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FW man says overcoming addiction gives new lease on life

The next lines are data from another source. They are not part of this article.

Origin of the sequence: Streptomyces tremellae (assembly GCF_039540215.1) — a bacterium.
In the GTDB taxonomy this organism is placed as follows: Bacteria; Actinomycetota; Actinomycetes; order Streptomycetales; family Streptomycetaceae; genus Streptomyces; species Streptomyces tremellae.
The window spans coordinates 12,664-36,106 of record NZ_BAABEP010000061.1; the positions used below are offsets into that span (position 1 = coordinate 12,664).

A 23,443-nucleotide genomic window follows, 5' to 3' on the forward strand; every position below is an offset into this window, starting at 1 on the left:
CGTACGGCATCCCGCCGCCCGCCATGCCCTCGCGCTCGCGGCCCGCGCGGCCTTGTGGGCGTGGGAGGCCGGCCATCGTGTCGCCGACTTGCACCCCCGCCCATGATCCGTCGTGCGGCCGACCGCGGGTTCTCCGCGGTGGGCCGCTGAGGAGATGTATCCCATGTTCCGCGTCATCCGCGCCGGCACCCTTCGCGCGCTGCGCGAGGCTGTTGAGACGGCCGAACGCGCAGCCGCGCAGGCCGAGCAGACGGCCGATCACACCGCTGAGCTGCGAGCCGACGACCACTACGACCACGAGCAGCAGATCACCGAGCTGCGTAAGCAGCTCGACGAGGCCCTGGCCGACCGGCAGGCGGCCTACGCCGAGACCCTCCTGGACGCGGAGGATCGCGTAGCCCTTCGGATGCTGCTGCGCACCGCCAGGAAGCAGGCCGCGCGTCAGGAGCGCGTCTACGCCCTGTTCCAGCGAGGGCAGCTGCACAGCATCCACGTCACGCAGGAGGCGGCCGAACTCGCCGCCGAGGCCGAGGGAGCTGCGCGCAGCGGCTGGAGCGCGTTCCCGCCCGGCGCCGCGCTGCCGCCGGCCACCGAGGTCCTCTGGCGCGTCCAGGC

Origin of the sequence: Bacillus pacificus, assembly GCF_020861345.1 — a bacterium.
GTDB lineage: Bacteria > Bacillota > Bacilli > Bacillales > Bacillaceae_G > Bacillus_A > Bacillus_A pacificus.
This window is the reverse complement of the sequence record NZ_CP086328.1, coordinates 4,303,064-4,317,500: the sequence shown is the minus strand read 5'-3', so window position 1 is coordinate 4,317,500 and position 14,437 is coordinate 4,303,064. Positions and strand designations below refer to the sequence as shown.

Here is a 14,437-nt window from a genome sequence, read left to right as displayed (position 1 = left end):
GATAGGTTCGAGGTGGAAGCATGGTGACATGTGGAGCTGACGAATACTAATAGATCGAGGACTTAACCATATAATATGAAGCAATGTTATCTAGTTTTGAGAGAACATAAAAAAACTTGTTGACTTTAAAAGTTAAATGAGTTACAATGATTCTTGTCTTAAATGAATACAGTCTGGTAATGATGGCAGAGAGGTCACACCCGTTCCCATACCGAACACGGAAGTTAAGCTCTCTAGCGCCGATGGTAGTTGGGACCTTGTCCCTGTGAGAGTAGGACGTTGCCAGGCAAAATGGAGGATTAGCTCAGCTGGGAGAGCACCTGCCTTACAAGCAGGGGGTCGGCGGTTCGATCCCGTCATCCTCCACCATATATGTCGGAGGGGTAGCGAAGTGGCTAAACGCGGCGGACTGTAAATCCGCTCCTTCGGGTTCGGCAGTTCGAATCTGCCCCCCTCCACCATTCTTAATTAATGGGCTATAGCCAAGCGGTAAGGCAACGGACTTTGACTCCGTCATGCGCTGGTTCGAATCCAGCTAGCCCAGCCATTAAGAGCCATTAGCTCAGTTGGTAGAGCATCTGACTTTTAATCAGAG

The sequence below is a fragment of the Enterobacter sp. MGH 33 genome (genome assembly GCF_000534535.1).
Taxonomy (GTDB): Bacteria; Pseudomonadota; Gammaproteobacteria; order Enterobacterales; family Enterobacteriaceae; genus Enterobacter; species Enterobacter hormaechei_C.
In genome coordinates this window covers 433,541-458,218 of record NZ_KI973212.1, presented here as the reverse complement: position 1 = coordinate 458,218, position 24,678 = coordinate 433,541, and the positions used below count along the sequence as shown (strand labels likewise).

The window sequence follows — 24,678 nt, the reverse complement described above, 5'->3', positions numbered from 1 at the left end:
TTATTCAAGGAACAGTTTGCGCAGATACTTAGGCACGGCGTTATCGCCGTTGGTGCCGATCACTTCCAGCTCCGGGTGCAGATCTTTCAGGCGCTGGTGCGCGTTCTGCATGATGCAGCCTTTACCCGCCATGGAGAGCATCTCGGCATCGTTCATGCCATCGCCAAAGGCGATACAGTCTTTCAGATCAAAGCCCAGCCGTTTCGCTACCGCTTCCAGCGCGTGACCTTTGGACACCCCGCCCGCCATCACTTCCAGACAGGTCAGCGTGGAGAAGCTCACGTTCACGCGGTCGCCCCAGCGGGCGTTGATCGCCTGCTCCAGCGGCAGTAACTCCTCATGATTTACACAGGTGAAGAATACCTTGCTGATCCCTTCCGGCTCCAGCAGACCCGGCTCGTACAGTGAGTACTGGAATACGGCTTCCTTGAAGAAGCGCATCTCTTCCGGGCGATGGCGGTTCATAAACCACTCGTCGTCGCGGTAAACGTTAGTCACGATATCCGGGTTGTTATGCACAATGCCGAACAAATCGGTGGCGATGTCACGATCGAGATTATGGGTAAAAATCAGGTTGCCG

"Chris Seiler refers to his drug-using years as a big mirage.Memories of his junior high and high school years sometimes nip at the corners of his brain like a word perched on the tip of a tongue. But for the most part, those memories escape him. He's left with the broad strokes but none of the details.He knows this: He was an average student, an outstanding quarterback and a rebellious kid. A haze induced by years of using marijuana obscures memories about specific classes, games and parties - Things come and go.It took Seiler about 10 years before he realized he was using marijuana to function and to understood that the drug might not cause him to stagger, but could alter him nonetheless and in more serious ways. Initially, the seemingly harmless high hooked him. You can't describe it, he says of the high. I was relaxed, ready to go. Whatever happens, happens.The 36-year-old Federal Way resident still believes whatever happens, happens. But Seiler, who's been off pot since he was 22, attributes his mellow attitude now to God, not pot. Through his job as a salesman for Husky International Trucks Inc. in Seattle, which manufactures bus parts, he will drive about 3,000 miles a month in the company van beginning Sept. 6. But he no longer loads a bong after a hard day at work.You just get this calmness. There's no problem greater than God's power, says Seiler, who belongs to the Tacoma church Life Center. If he created us, if he created the universe, because I had a bad day at work I'm going to think that would be a problem for him? Whatever is going to happen, I'm going to leave it in the Lord's hands.As a child, Seiler attended church with his older brother, Alan, and parents, but didn't embrace religion or the anti-drug message of his parents. He started smoking pot when he was in the fifth grade after a friend offered him a marijuana joint provided by the friend's older brother. Seiler was relieved to find the joint didn't make him hack like a cigarette he'd tried and liked the buzz. His parents regularly asked their sons at dinner, You guys would never try drugs would you? Seiler always said, No, though half the time Seiler was stoned while at the dinner table.At first, he bought a gram at a time. Ultimately, he bought 3 1/2 grams on Friday night, another 3 1/2 on Saturday and another 3 1/2 on Sunday. He smoked at greenbelts near his family's SeaTac home. The athletic Seiler smoked before most football and track practices, though he'd abstain before games or meets.Many times, he left a party in his car and lost awareness until he was miles away. I tell you what I've had guardian angels watching over me all my life, he says. There have been three cars coming at me, it's not the one on the right or the left, it's the middle one I got to worry about.Thirteen days before he was to graduate from high school, Seiler was caught selling a gram of marijuana to an acquaintance for $10. He refused to provide the principal with the names of two other people who sold drugs and so didn't get to graduate.But worse than not graduating was arriving home to find his mother bawling on the living room couch like someone in the family had just died. He calls it one of the worse days of my life. But he continued using.Seiler finally quit marijuana when he was 22 after acknowledging it could negatively affect his life. He'd recently been promoted at a parts company - from driver to counterman - and didn't want to jeopardize the promotion. But after a night of partying, he made frequent errors. My boss was mad at me, customers were yelling at me, he says. I thought, I got to decide what I'm going to do. Am I going to screw this up because I want to get stoned? It's my choice the way I want to do it.When he stopped using pot, Seiler realized for the first time the addictive nature of the seemingly harmless drug. Without pot, he turned mean. Friends would ask him a simple question and he'd lash out with four-letter words. Anyone who says pot's not addictive, that's B.S., he says. When I got off it I went through major mood changes. My body literally wanted to get stoned.He stopped hanging out with his pot-smoking friends, recognizing he wasn't strong enough to resist the temptation if he were around the drug. He replaced one vice for another, increasing his alcohol use until he was getting hammered most every night. He would drink as much as a fifth of whiskey in one sitting and suffer two-day-long hangovers.He estimates he spent $15,000 on drugs and booze before giving up the former and dramatically cutting back his consumption of the latter.Finally, one day he found himself laying on his bed praying for God's intervention. He felt worthless, like he had failed everybody, especially himself.I started reflecting on my life - kicked out of high school, failed marriage, done this, done that, he says. It's time to turn everything over.Seiler still drinks. In fact, recently he and wife, Chris, whom he married six years ago, partied with friends until 5 or 6 in the morning. But he says drinking is relegated to weekends, he spaces out the drinks, and never drinks and drives. He doesn't use pot anymore, and immediately shakes his head when asked if he ever worries about developing a drug problem again.He says he hasn't completely forgiven himself for his addictions. But he's happy with his life now. Chris offers moral support, while his faith provides that ever-present calm he no longer needs from a drink or a smoke.That part of my life is behind me. It's a part of my life I'm not really happy about, he says. There's another way out there, a better way. "

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